The global prevalence of obesity, characterised by a body mass index (BMI) 30 kg/m2, is high and is increasing. Obesity is associated with a higher risk of developing non-communicable diseases such as cardiovascular disease (CVD) and cancer. In Singapore the prevalence of obesity differs among the three main ethnic groups (Chinese, Malays and Indians) but is relatively low compared to Western societies. Despite the low prevalence of obesity (BMI 30 kg/m2), the morbidity and mortality for CVD are high in Singapore. In this paper, the odds ratio for presence of risk factors for CVD was studied in relation to BMI quintiles and in relation to body fat distribution as measured by waist-to-hip ratio (WHR) quintiles in a representative sample of adult Singaporean Chinese. The lowest quintile was used as the reference category. The boundaries for the BMI quintiles were 18.9, 20.7, 22.6 and 25.0 kg/m2 for females and 20.0, 21.7, 23.5 and 25.6 kg/m2 for males. The boundaries for WHR quintiles were 0.68, 0.71, 0.74 and 0.79 for females and 0.77, 0.82, 0.85 and 0.89 for males. As observed in other studies, the odds ratios for high serum total cholesterol, low HDL cholesterol, high total cholesterol/HDL cholesterol ratio, high serum triglyceride level, high blood pressure and high fasting blood glucose were higher in upper BMI and WHR quintiles. The effects were more pronounced in males compared with females. The odds ratios for having at least one of the mentioned risk factors in the different BMI quintiles for females were 1.3 (not significant (ns)), 1.6, 2.1 and 2.7, while in males they were 2.7, 4.1, 6.2 and 7.3. For the WHR quintiles the odds ratios were 0.9 (ns), 1.3 (ns), 1.9 and 2.1 for females, while for males they were 2.1, 4.7, 6.7 and 12.6. As the elevated risks are already apparent at low levels of BMI and low levels of WHR, it can be queried whether the cut-off points for obesity based on BMI and for abdominal fat distribution based on WHR as suggested by the WHO are applicable to the Singaporean Chinese population. There are indications in the literature that Asian populations have higher body fat percentages at lower BMI. This may explain the high odds ratios for CVD risk factors at low BMI and WHR and the high morbidity and mortality from CVD in Singapore, despite relatively low population mean BMI and obesity rates.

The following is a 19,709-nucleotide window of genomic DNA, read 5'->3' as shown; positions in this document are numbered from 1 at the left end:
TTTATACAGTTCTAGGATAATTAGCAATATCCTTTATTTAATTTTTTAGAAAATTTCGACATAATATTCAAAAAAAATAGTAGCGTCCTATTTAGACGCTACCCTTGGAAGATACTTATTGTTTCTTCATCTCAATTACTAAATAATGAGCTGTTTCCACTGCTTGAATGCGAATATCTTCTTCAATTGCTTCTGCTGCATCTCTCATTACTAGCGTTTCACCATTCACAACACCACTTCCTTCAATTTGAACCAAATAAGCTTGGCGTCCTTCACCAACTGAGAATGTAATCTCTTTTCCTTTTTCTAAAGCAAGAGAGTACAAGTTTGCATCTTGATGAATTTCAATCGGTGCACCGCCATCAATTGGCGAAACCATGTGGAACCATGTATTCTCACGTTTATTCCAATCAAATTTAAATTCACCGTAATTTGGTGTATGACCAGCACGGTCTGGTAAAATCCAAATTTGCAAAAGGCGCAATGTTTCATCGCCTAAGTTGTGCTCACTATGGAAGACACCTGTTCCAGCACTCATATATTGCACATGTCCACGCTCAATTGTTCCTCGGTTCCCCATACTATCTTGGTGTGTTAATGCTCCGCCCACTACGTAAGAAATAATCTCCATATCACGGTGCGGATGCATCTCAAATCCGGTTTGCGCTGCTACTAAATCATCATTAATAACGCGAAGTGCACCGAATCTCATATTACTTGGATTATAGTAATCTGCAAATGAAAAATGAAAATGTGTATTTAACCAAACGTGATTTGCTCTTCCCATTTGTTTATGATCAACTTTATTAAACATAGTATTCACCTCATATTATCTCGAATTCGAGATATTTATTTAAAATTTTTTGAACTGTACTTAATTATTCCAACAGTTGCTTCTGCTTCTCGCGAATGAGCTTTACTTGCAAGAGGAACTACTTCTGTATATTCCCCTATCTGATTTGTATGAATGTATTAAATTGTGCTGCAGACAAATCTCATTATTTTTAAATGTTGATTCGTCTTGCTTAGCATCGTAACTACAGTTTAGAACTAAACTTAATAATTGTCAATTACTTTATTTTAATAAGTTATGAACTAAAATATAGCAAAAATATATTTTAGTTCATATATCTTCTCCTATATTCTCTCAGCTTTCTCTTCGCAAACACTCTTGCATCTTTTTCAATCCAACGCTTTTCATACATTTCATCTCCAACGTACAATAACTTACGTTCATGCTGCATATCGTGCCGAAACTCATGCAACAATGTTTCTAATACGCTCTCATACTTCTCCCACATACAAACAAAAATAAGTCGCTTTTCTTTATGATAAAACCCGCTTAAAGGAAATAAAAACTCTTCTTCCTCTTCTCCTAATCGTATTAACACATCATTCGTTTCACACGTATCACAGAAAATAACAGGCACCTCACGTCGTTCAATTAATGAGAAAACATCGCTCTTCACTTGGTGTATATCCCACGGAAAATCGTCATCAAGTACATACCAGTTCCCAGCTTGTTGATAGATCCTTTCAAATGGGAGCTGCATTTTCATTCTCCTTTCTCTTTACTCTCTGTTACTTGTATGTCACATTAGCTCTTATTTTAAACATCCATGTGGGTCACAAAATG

Trials of nutritional intervention in a wide range of health and disease states, preventive and therapeutic, are required. Not only has the emergence of chronic non-communicable disease (CNCD) with acknowledged nutritional pathogenesis created this imperative need, but so also have other conditions which, previously, had not been regarded as nutritionally based. Among the latter are health problems associated with ageing: the menopause, a decline in immune function, and a decline in cognitive function. At the same time, there is a new set of materno-foetal and infant nutrition issues for investigation which relate to new food exposures and the long-term effects of nutritionally mediated gene expression. The emergence of the new food science of phytochemicals with human biological importance also sets the scene for their evaluation in traditional diets and novel foods. Such trials are more complex than comparable pharmacotherapeutic studies because of the complexity of food chemistry, as well as the food behavioural changes which may accompany a nutritional intervention, and the general problem of there not being a 'gold standard' for food intake methodology. Choice of study population is also a key issue in relation to the extrapolation of findings from a particular trial, with population representativeness being an advantage. In order to obtain useful information on manageable sample sizes, either intermediate end-points (short of morbidity and mortality) need to be studied or high-risk groups (such as the aged) need to be recruited. There are some unique ethical issues which must inform clinical nutrition trials. These include certain preventive imperatives like the right to be fed, the risks in disruption of food cultures and the need for food security and sustainability. Rapid changes in the food supply do, however, make such trials more important, while the value of food-health knowledge that cannot be obtained by trial must still be appreciated.